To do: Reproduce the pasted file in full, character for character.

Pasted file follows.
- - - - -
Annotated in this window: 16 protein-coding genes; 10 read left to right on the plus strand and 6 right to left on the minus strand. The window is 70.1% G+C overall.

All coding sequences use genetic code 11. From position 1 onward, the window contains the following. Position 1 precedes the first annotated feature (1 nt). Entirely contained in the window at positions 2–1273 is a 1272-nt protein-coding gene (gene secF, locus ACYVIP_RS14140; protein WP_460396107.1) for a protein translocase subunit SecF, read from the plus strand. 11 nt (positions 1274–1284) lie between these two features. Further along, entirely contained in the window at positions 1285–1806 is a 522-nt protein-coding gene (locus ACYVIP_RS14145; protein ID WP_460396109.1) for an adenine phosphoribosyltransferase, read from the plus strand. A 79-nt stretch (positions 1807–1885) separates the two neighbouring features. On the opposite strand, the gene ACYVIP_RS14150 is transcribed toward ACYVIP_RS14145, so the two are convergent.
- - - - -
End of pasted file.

Annotated in this window: 16 protein-coding genes; 10 read left to right on the plus strand and 6 right to left on the minus strand. The window is 70.1% G+C overall.

All coding sequences use genetic code 11. From position 1 onward, the window contains the following. Position 1 precedes the first annotated feature (1 nt). Entirely contained in the window at positions 2–1273 is a 1272-nt protein-coding gene (gene secF, locus ACYVIP_RS14140; protein WP_460396107.1) for a protein translocase subunit SecF, read from the plus strand. 11 nt (positions 1274–1284) lie between these two features. Further along, entirely contained in the window at positions 1285–1806 is a 522-nt protein-coding gene (locus ACYVIP_RS14145; protein ID WP_460396109.1) for an adenine phosphoribosyltransferase, read from the plus strand. A 79-nt stretch (positions 1807–1885) separates the two neighbouring features. On the opposite strand, the gene ACYVIP_RS14150 is transcribed toward ACYVIP_RS14145, so the two are convergent.